Working from the innermost sphere to the outermost, I define each sphere or zone of the graph as follows:

Sphere 1: Total Autonomy – I don’t even need to know the things in this sphere are taking place. Routine emails to clients? Go ahead. You want to log a bug for the developers to investigate? Right on. You want to ask my boss a question? Go on with your bad self.

Sphere 2: Heads-Up – I don’t need to be a bottleneck for these things, but keep me in the loop or copy me on the email so that I’m not surprised down the road. If I have something to add, I’ll let you know.

Sphere 3: Checkpoints – Things are starting to get interesting here, and I’d like regular status on these. Check with me before you make decisions that are going to be impactful or cost real money so that I can help you make the right decision.

Sphere 4: Collaboration – Either I’m directly coaching or tasking you on this, or we are working very closely together on the items in this sphere.

My goal was to have as large a percentage of my team’s activities as possible fall into the first two spheres, so that I could spend the most time working with them on things that really mattered to the business and gave them professional growth opportunities. It’s not that I didn’t care about any of the smaller things, because there are myriad coachable moments to be found in the first two spheres. But prioritizing means making tradeoffs, and I needed to free up my time.

For a more junior person who reports to you, you might only get sixty percent of their activities into the first two spheres, depending on your business. Over time, you ideally want that figure to move closer to eighty percent. When they reach this level, it means they can be productive without you having to hover over them. It also becomes a good measuring stick for their personal and professional development as well as your own. If you are helping your direct reports to develop professionally, they should become more self-sufficient. As a result, the time you spend coaching and mentoring them should be increasingly focus on substantive projects rather than day-to-day blocking and tackling.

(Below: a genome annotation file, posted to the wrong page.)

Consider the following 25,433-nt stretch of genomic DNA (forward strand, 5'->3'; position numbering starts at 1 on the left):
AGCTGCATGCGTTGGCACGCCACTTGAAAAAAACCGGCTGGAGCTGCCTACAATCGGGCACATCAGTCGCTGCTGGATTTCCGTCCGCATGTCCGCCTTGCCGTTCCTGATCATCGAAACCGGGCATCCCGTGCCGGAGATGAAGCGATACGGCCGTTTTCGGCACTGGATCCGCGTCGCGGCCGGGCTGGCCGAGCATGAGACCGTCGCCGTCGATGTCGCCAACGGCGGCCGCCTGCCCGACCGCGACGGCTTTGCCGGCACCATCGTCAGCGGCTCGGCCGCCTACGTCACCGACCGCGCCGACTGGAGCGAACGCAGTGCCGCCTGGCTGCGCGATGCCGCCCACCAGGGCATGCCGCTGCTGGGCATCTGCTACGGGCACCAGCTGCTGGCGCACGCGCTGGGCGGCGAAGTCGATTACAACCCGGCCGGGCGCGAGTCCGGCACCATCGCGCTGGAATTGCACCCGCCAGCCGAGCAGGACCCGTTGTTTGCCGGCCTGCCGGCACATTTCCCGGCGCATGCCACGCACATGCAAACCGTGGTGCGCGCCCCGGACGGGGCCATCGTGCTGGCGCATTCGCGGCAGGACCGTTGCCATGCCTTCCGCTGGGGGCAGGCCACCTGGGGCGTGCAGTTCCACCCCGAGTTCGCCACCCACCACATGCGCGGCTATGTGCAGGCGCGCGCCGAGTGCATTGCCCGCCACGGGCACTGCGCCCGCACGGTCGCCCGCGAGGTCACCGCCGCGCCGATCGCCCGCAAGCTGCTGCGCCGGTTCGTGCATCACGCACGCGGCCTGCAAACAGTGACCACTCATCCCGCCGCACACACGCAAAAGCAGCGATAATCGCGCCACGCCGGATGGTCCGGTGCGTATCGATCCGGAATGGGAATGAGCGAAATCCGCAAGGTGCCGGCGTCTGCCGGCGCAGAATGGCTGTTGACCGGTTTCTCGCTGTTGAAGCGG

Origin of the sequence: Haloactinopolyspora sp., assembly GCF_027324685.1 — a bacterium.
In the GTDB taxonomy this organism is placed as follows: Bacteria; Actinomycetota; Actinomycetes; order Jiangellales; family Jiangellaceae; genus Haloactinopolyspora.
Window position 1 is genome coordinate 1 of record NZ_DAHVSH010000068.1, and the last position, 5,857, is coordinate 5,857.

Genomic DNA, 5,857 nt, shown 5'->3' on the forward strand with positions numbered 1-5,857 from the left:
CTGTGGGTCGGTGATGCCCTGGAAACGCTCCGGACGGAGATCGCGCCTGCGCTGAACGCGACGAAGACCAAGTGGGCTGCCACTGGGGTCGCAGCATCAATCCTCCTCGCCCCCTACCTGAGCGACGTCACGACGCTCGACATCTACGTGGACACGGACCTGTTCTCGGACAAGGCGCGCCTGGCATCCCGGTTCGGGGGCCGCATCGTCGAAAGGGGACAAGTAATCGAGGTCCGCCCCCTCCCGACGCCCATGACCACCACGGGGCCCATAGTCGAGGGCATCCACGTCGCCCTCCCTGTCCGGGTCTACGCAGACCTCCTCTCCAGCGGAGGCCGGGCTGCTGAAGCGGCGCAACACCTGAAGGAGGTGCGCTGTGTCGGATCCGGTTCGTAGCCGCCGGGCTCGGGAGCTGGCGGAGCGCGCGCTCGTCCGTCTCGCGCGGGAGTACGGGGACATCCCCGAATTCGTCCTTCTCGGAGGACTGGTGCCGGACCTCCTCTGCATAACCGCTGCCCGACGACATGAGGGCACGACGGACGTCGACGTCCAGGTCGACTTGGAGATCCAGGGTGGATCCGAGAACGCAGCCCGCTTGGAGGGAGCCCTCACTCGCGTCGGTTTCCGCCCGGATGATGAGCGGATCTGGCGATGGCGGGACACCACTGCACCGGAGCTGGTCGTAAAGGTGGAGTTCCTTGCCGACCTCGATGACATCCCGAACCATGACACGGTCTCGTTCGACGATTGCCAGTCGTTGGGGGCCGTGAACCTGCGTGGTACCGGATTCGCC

Turning the Tables

Normally, I write for people who are just beginning their careers and haven’t yet reached the management ranks. That said, to be a great contributor early in your career it’s essential that you understand your managers’ motivations and how you can help them succeed. Your manager has a vested interest in helping you develop into a productive contributor, but like you they are also just trying to make it through the day sometimes. Every time you lean on them for support and guidance, they burn some mental calories. That’s their job, but that doesn’t excuse you from your responsibility to be judicious with their time. From a self-interest perspective, you want the time they spend coaching you to be on the things that are most valuable to the business and your career anyway.

There are a couple of things you can start doing now to ensure that you use your managers’ time wisely and to your maximum benefit:

  1. Don’t be lazy - Few things you can do are as irritating as asking your manager a question you could easily find the answer to on your own. If you do that, you need this.
  2. Make things interesting – If you want to get the most out of your managerial relationship, then bring them interesting ideas they’ll want to dig into. I’ve written about how to attract good mentorship this way here. 
  3. Proactively provide status – Whatever personality type your manager falls into, it’s a safe bet that he or she doesn’t like surprises. If you know what you’re working on is important to your manager, give him or her unsolicited updates on what’s going on so they don’t have to remember to ask for them.
  4. Be specific – When you seek your manager’s help or guidance on anything, be as specific as you can about the areas in which their guidance will be the most helpful. Isolate the areas of greatest uncertainty for you in your work, and how can help. We all need to seek answers from others from time to time, but you should at least have the questions figured out.